On September 18, 2016, Russians will go to the polls to elect the State Duma, the lower house of parliament. Russia's last parliamentary elections in December 2011 triggered a wave of protests against electoral fraud and heralded the rise of a revitalized opposition against the government of President Vladimir Putin. Five years later, expectations of democratic change have subsided. The ruling United Russia (UR) party is poised to win an even larger majority than before, with most other seats going to loyal opposition parties. Parties genuinely in opposition to the government are expected to win only a handful of seats.
Russians are electing 450 deputies to the Duma. Elections also will be held for a number of regional and local councils, as well as for some regional heads. Half the Duma deputies will be elected by proportional representation and half in first-past-the-post single-member districts. The 14 parties running are those that received at least 3% of the vote in the last election or hold at least one seat in a regional council (other parties technically could register after collecting 200,000 signatures, but no such registrations were approved).
The ruling UR party is expected to secure a decisive victory—possibly even a two-thirds majority (it currently enjoys a simple majority). The party traditionally polls lower than President Putin, who does not formally lead the party, but it has benefited from a surge in patriotic sentiment unleashed by Russia's annexation of Crimea, Russia's so-called defense of pro-Russian populations in eastern Ukraine, and appeals for national solidarity in the face of Western criticism. UR also has experienced a certain renewal in advance of elections; party primaries promoted the rise of many candidates new to national politics and eliminated a number of sitting deputies.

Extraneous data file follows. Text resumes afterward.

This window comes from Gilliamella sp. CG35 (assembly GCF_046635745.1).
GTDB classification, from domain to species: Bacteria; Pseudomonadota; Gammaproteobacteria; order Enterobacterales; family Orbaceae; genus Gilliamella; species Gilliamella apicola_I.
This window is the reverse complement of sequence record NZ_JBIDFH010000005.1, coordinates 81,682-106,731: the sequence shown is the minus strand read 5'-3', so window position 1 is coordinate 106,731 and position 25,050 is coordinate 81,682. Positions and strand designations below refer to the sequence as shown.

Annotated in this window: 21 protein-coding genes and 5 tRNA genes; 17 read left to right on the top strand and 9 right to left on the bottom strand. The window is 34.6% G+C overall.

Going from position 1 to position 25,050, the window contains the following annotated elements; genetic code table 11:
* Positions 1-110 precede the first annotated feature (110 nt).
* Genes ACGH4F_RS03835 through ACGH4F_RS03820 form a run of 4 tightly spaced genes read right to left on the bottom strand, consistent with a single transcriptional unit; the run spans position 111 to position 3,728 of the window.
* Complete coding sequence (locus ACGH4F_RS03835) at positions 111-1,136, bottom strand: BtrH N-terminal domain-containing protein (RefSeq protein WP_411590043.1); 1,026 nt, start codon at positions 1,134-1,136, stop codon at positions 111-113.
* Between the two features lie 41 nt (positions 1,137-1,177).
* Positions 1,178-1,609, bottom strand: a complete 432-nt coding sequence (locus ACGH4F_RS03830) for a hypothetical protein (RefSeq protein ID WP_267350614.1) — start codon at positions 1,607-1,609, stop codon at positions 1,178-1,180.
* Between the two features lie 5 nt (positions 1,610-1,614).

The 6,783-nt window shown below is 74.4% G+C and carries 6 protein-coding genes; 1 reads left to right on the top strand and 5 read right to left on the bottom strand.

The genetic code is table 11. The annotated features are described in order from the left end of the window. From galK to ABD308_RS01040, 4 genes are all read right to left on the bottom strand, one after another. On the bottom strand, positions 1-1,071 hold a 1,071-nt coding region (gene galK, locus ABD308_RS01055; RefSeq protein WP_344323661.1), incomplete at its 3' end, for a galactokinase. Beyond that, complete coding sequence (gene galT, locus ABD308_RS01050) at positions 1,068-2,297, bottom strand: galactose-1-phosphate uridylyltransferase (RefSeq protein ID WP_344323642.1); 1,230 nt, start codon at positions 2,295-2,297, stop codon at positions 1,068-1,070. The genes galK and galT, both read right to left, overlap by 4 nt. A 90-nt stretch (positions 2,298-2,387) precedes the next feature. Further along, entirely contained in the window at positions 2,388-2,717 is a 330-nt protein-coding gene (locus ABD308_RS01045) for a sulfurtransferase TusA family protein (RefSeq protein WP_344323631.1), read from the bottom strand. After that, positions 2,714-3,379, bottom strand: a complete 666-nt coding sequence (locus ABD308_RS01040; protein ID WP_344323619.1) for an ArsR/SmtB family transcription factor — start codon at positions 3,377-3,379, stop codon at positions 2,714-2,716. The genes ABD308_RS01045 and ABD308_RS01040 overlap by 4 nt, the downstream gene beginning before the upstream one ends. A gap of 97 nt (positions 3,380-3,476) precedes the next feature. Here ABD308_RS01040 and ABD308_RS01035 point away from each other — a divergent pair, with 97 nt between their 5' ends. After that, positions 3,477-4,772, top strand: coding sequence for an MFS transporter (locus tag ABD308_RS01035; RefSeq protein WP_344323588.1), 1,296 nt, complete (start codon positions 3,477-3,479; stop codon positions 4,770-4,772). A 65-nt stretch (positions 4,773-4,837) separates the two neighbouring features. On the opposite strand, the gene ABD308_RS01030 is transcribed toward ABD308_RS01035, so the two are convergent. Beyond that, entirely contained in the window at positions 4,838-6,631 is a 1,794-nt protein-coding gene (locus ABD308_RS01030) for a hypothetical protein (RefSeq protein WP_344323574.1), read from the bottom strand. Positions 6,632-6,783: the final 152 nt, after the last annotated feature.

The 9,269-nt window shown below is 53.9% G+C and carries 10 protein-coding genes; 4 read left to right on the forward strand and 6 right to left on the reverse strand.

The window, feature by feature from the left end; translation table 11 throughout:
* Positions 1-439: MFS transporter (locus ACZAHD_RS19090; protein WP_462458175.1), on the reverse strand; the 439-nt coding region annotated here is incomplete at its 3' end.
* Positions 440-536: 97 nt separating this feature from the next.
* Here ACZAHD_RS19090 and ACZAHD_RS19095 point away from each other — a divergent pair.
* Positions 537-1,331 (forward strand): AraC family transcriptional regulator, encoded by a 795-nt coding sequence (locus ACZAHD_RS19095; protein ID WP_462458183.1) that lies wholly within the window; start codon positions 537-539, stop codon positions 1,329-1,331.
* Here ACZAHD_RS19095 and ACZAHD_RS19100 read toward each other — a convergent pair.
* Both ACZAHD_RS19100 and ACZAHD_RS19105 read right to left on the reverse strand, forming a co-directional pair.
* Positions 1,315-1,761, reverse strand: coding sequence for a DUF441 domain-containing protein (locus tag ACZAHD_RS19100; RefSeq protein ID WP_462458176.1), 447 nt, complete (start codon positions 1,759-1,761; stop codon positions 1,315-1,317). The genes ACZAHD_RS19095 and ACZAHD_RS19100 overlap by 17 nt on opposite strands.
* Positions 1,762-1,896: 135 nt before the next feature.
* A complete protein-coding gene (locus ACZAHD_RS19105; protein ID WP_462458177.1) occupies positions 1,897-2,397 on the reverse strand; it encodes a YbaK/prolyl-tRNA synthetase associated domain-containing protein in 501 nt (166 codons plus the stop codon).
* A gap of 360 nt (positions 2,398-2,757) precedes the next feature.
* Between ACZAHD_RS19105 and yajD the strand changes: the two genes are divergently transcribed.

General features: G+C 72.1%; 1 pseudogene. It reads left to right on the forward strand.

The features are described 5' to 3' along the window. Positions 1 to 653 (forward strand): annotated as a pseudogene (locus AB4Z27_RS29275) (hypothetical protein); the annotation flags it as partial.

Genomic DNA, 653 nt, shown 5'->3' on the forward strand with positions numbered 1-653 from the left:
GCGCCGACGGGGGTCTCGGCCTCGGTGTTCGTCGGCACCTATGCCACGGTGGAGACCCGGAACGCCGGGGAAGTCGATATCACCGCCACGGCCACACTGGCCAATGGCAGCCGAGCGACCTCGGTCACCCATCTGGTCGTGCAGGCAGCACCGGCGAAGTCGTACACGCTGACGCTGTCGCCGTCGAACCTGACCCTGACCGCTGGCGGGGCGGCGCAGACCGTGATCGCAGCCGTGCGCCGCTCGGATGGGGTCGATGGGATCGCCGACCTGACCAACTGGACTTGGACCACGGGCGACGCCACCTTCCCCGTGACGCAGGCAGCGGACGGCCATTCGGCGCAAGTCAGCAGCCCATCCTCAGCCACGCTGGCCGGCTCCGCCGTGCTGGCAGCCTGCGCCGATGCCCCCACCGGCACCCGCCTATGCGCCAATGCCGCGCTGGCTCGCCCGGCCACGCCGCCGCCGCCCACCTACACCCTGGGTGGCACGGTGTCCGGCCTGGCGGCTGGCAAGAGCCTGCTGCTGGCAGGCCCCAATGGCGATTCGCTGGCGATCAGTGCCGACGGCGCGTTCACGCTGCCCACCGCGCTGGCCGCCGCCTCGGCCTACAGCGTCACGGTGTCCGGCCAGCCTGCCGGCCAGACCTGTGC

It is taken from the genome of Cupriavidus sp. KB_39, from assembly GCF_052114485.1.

Besides UR, the three parties expected to gain the most seats are all currently in parliament and are known as the loyal opposition. These parties criticize the government, if not President Putin, but typically support its legislative initiatives. Two are longtime fixtures of Russian politics: the Communist Party (KPRF, led by Gennadiy Zyuganov) and the right-nationalist Liberal Democratic Party (LDPR, led by Vladimir Zhirinovsky). The third, A Just Russia (led by Sergei Mironov), is a center-left party that flirted with the opposition in 2011-2012 before returning to the fold (and expelling some of its members who remained in opposition). In recent polls, LDPR and KPRF enjoy around 15% support from among likely voters, and A Just Russia is expected to have enough support to clear a 5% electoral threshold to enter parliament.
Genuine opposition parties are expected to receive only a handful of seats. Only two, neither of which is in parliament, are eligible to compete: Yabloko (identified with its former longtime chairman Grigory Yavlinsky) and PARNAS (led by former Prime Minister Mikhail Kasyanov and, previously, Boris Nemtsov, slain in 2015). Both parties consider themselves European-style liberal democratic parties, though other parties have criticized PARNAS for including at least one populist firebrand near the top of its list. Each party has a relatively low level of support in the polls (less than 3%).